The Road Taken: A Journey In Time Down Pennsylvania Route 45
Joan Morse Gordon
Local History Company, 2001 (2001)
Reviewed by Mary Ann Smyth
oan Morris Gordon, author of
The Road Taken
, was told once by a '
' that Route 45 goes from nowhere to nowhere, that it begins and ends with a whimper. That statement perversely appealed to her and she has minutely detailed the history of the road from its ramble up and down natural '
' in the topography created 250 million years ago by tectonic plate movement.
hrough history, it evolved from a primitive path to the not-so-busy road it is today. Of course, William Penn played a part in the development of all of Pennsylvania, including this central portion. John Brinckerhoff Jackson in
A Sense of Place ... A Sense of Time
Roads no longer lead to places; they are places. The road offered a journey into the unknown that could end up allowing us to discover who we were and where we belonged.
' With that in mind, Gordon explored Route 45 - not as a means to get from one place to another, but as though it were the '
' of which Jackson spoke.
rom Amish wagons to limestone caves, tiny villages or buildings fallen to ruins, from farmland to small towns, Route 45 takes its traveler back into a past as diverse as the whole United States. Locally it's known as '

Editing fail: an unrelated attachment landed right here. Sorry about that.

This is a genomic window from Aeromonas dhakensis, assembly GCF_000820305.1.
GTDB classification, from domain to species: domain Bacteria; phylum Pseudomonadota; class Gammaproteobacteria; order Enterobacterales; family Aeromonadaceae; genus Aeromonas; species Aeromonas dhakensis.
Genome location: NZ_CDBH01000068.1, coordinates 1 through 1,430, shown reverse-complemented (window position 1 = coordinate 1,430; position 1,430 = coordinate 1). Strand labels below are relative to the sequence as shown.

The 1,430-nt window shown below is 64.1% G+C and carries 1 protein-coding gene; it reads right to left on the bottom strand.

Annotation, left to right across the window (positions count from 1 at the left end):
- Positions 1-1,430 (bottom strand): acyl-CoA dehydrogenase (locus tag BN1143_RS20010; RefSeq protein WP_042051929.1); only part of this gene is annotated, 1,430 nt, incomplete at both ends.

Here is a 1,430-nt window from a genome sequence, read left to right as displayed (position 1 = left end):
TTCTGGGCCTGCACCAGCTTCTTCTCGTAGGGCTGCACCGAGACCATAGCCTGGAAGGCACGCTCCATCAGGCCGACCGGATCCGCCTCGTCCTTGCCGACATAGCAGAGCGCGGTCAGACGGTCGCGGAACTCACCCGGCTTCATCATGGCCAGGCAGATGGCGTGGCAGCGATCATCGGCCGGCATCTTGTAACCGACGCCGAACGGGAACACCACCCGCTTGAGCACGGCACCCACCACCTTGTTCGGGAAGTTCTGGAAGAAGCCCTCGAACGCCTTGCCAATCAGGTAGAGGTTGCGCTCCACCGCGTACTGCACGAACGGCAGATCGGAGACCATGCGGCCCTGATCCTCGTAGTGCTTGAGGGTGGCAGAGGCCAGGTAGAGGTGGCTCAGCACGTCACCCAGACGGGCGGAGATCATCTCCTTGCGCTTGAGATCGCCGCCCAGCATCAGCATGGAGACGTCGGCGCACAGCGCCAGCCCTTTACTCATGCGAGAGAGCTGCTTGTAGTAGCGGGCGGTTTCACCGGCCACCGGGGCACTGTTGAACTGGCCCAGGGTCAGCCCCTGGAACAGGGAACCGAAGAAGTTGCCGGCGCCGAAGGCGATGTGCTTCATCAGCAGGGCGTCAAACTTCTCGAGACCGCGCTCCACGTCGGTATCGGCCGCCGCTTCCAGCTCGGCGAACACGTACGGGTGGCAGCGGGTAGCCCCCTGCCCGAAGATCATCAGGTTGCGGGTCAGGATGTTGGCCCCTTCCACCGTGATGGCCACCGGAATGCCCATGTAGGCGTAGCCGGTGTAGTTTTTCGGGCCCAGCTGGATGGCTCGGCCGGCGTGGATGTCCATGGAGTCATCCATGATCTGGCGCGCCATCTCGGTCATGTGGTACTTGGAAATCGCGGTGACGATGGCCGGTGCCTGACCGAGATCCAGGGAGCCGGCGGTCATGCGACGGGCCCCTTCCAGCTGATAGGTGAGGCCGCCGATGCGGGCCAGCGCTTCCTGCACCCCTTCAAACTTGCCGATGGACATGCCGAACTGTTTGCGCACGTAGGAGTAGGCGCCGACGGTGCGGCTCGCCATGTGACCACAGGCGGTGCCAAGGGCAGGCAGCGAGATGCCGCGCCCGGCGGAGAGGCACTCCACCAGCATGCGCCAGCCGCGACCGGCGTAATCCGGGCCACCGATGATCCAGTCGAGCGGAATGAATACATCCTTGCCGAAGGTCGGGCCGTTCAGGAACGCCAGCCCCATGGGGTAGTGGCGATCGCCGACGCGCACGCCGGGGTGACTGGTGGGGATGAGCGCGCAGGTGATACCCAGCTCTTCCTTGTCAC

100 miles of history
'. The founders of the area came to the country, not only for religious freedom, but also in search of personal freedom, and to make their own way in the world. Gordon recounts the stories of some of the people responsible for the history of this 100-mile stretch, such as Aaron Levy for whom Aaronsburg was named - a canny man who left his mark.
his grand wealth of history is fascinating reading. It made me want to climb in the car, retrace the route the author took, meet the people she met, see the places she saw, and taste the foods she tasted.
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